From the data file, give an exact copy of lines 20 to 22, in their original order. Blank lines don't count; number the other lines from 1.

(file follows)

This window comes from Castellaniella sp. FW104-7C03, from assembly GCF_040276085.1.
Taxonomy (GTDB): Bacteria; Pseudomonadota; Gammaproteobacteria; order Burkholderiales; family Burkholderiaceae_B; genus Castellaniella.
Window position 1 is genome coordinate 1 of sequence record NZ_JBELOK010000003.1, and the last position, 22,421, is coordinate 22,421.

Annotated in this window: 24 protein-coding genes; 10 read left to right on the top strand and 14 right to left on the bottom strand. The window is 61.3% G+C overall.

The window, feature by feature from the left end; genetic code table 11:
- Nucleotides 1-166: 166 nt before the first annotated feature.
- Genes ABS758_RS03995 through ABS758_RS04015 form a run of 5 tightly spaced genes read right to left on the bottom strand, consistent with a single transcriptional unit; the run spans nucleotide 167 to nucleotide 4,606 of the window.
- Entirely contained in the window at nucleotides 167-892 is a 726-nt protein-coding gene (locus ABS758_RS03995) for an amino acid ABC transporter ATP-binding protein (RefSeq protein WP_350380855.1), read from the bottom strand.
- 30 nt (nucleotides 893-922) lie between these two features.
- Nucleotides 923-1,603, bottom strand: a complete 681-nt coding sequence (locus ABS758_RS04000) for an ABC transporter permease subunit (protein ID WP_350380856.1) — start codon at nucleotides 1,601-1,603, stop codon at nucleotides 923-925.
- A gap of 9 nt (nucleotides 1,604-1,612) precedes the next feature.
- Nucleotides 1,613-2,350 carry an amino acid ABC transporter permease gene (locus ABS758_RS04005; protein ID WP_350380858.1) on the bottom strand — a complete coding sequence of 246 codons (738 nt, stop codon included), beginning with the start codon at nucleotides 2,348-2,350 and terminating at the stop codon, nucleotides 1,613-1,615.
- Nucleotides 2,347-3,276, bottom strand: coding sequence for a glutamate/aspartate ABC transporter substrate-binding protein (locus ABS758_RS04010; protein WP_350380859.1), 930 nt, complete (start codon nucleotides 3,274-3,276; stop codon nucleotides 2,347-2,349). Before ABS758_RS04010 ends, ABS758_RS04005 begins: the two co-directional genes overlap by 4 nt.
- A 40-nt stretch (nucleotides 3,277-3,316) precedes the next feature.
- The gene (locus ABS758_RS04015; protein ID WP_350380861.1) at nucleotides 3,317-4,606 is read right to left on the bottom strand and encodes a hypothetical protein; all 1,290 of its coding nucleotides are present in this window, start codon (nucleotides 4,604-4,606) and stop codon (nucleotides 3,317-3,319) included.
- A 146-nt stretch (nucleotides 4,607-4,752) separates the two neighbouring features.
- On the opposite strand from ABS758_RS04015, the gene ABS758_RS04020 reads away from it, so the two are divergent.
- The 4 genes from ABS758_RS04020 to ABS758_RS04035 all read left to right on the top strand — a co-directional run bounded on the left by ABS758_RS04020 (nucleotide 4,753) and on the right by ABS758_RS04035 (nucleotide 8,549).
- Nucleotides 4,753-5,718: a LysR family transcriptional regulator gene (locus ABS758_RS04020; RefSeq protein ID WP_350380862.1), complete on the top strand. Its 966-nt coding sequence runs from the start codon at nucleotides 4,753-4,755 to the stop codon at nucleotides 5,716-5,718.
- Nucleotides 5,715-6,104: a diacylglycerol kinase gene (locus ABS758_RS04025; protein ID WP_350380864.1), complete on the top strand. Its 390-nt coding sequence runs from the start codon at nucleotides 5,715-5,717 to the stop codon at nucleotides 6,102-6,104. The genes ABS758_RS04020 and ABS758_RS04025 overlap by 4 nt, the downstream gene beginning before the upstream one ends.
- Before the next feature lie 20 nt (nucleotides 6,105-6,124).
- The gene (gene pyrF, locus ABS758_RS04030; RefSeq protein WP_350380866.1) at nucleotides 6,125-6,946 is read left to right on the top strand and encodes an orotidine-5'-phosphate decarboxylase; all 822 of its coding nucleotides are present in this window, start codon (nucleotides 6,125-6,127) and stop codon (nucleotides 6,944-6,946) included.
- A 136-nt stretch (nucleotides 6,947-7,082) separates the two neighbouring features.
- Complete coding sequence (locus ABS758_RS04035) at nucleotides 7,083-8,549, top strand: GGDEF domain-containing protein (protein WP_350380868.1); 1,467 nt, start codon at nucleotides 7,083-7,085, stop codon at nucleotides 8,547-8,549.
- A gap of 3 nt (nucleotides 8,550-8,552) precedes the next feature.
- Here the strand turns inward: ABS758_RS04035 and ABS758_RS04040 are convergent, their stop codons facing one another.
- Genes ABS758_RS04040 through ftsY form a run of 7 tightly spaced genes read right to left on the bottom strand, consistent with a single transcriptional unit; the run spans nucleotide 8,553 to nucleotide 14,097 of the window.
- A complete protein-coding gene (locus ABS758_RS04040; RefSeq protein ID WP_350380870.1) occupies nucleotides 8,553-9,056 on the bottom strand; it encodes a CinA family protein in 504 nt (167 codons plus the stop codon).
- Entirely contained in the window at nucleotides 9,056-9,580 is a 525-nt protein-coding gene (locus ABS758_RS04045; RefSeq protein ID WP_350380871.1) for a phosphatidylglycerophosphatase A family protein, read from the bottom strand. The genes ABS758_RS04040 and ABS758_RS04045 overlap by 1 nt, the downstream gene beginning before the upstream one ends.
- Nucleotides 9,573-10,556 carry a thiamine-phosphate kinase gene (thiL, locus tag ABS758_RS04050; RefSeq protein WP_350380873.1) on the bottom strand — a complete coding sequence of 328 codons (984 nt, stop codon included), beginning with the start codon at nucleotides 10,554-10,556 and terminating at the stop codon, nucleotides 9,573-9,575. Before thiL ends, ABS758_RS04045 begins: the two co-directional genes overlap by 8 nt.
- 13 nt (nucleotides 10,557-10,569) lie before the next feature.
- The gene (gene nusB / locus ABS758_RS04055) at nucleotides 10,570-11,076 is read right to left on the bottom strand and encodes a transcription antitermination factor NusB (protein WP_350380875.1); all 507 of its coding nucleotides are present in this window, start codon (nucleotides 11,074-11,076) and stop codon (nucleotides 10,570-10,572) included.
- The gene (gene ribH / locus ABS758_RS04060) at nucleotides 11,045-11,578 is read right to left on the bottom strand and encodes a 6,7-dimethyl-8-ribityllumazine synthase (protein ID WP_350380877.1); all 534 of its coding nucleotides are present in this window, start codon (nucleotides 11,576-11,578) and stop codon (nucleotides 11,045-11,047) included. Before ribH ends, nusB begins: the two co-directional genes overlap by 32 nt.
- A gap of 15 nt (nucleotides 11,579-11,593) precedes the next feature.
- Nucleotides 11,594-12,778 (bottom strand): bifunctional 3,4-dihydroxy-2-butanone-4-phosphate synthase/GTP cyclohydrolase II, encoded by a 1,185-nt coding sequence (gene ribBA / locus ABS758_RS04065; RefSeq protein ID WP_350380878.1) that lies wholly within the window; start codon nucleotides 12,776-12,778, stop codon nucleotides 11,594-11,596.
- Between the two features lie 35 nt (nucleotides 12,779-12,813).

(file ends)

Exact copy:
- Nucleotides 5,715-6,104: a diacylglycerol kinase gene (locus ABS758_RS04025; protein ID WP_350380864.1), complete on the top strand. Its 390-nt coding sequence runs from the start codon at nucleotides 5,715-5,717 to the stop codon at nucleotides 6,102-6,104. The genes ABS758_RS04020 and ABS758_RS04025 overlap by 4 nt, the downstream gene beginning before the upstream one ends.
- Before the next feature lie 20 nt (nucleotides 6,105-6,124).
- The gene (gene pyrF, locus ABS758_RS04030; RefSeq protein WP_350380866.1) at nucleotides 6,125-6,946 is read left to right on the top strand and encodes an orotidine-5'-phosphate decarboxylase; all 822 of its coding nucleotides are present in this window, start codon (nucleotides 6,125-6,127) and stop codon (nucleotides 6,944-6,946) included.